Understand the Limitations

Before you plan on using miles to pay for travel, look at the fine print to understand restrictions. Some rewards programs have blackout dates, which means you might not be able to use miles to pay for airfare during peak times. Others require mile minimums, which means you need a certain amount of miles to redeem to cover part or all of your airfare.

And miles do expire, so make sure you keep track of when you earned the miles and when they will expire so you can redeem them beforehand.

Have a Flexible Schedule

Being flexible about when exactly you travel can also help you get the most out of credit card miles. For example, in some cases you can save hundreds on airfare by leaving a day earlier or later than planned. That means your miles can stretch further to cover more trips or tickets.

Choosing the Best Card for You

Earning and using credit card miles helps you boost your spending power. With the right credit card, you’re getting more than your original purchase when you buy things. But you do need to stick to recommended credit card use, such as paying off your bill every month and keeping your balance as low as possible.

Otherwise, you could end up paying high interest rates or driving down your credit score, and the miles you might earn in the process are not valuable enough to make up for those costs.

Which card you should get depends on your personal needs and preferences. Popular options include the Chase Sapphire Preferred Card, the Bank of America Travel Rewards card and the Capital One Venture Rewards card. These are unbranded cards that let you earn general miles.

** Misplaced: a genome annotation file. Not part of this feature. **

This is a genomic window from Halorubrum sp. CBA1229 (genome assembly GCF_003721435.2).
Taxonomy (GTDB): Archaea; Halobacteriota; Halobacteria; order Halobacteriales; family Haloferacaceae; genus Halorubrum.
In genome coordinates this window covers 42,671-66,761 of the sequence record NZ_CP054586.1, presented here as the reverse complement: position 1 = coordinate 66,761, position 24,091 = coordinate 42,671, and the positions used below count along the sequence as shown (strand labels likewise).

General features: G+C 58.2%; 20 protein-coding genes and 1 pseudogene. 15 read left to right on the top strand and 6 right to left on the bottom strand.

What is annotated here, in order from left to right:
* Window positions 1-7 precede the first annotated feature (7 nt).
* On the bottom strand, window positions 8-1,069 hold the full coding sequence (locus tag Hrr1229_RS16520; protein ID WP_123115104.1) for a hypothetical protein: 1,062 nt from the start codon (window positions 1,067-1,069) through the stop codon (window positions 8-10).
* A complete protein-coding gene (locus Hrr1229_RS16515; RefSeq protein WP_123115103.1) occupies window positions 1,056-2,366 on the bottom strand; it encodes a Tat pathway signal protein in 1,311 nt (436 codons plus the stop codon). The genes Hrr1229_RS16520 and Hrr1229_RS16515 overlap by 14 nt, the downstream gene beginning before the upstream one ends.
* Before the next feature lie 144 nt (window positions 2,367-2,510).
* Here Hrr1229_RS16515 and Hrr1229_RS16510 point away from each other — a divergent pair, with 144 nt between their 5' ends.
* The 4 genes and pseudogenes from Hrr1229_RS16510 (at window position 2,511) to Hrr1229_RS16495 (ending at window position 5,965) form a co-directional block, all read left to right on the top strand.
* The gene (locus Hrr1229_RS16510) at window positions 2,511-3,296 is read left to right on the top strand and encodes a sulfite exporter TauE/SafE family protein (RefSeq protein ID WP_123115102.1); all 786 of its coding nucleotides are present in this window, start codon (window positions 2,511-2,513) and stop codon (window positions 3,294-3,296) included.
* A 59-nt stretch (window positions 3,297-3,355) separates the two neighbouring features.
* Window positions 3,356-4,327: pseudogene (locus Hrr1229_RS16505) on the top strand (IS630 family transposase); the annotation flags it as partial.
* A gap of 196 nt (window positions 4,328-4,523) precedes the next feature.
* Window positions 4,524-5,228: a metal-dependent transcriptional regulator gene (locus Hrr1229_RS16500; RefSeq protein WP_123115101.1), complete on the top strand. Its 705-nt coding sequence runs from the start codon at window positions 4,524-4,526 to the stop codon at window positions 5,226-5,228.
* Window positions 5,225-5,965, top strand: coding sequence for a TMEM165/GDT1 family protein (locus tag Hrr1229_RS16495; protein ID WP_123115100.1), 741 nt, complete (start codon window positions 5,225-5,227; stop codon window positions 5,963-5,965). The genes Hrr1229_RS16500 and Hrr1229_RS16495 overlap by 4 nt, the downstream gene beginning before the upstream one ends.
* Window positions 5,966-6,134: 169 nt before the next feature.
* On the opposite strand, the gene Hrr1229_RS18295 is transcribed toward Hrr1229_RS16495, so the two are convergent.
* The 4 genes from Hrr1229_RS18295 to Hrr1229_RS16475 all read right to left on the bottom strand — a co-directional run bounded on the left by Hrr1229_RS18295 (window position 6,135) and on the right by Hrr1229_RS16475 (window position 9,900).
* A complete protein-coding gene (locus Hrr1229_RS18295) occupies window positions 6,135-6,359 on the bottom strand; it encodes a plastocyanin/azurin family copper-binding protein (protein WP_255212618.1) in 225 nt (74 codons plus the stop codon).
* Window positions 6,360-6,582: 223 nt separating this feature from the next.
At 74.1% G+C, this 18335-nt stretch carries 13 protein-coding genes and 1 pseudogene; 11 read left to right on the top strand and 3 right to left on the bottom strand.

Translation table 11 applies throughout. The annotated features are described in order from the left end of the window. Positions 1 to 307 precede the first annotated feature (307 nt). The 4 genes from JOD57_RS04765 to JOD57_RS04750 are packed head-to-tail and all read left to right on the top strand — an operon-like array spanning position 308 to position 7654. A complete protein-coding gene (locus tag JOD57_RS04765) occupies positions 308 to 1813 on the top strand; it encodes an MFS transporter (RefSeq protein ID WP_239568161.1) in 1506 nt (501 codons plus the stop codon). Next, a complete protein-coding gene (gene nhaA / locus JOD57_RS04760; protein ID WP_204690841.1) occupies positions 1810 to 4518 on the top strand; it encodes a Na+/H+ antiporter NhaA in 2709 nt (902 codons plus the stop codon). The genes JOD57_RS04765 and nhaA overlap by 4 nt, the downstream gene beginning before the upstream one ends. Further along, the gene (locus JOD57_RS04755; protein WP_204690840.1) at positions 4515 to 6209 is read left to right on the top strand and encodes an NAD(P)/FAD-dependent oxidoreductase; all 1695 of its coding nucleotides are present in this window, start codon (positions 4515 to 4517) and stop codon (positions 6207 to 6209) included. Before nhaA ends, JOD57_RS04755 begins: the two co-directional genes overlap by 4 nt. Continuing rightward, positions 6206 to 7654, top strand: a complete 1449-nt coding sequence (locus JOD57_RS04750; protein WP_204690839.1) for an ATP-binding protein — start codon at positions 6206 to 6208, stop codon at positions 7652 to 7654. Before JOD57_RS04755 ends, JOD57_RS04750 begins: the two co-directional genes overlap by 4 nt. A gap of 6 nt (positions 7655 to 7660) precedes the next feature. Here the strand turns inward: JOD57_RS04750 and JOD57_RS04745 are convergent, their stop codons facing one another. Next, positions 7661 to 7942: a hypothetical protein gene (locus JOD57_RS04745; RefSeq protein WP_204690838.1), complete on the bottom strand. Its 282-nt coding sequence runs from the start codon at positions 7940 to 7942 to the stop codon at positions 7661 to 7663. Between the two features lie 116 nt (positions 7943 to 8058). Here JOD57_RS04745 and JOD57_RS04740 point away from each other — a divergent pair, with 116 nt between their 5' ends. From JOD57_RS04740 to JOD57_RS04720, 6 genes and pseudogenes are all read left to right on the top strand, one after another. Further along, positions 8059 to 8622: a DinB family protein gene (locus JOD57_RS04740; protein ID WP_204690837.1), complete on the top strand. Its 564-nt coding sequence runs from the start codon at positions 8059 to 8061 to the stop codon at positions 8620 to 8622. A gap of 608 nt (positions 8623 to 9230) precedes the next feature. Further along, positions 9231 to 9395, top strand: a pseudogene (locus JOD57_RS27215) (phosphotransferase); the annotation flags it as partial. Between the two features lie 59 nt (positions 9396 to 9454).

If you fly regularly with a certain airline, you might be able to maximize value from a branded airline rewards card. Most rewards credit cards do require good or excellent credit. Check your credit before you apply so you know what cards you might qualify for.

And if you find anything inaccurate on your credit report that could be dragging down your score, reach out to Lexington Law for information on how we can help you dispute errors on your credit.


Reviewed by Kenton Arbon, an Associate Attorney at Lexington Law Firm. Written by Lexington Law.

Kenton Arbon is an Associate Attorney in the Arizona office. Mr. Arbon was born in Bakersfield, California, and grew up in the Northwest. He earned his B.A. in Business Administration, Human Resources Management, while working as an Oregon State Trooper. His interest in the law lead him to relocate to Arizona, attend law school, and graduate from Arizona State College of Law in 2017. Since graduating from law school, Mr. Arbon has worked in multiple compliance domains including anti-money laundering, Medicare Part D, contracts, and debt negotiation. Mr. Arbon is licensed to practice law in Arizona. He is located in the Phoenix office.

Note: Articles have only been reviewed by the indicated attorney, not written by them. The information provided on this website does not, and is not intended to, act as legal, financial or credit advice; instead, it is for general informational purposes only. Use of, and access to, this website or any of the links or resources contained within the site do not create an attorney-client or fiduciary relationship between the reader, user, or browser and website owner, authors, reviewers, contributors, contributing firms, or their respective agents or employers.

Source: lexingtonlaw.com

8 Great Vanguard ETFs for a Low-Cost Core

Vanguard is best known as one of the foremost pioneers of low-cost investing, including in the exchange-traded fund (ETF) space. It’s hardly alone in low costs anymore, of course. Providers such as Schwab, iShares and SPDR have all hacked away at each other with ever-shrinking fees.

But don’t sleep on Vanguard ETFs.

The provider isn’t always No. 1 among the cheapest index funds like it used to be, but it remains a low-cost leader across several classes. No matter where you look, it’s usually among the least expensive funds you can buy.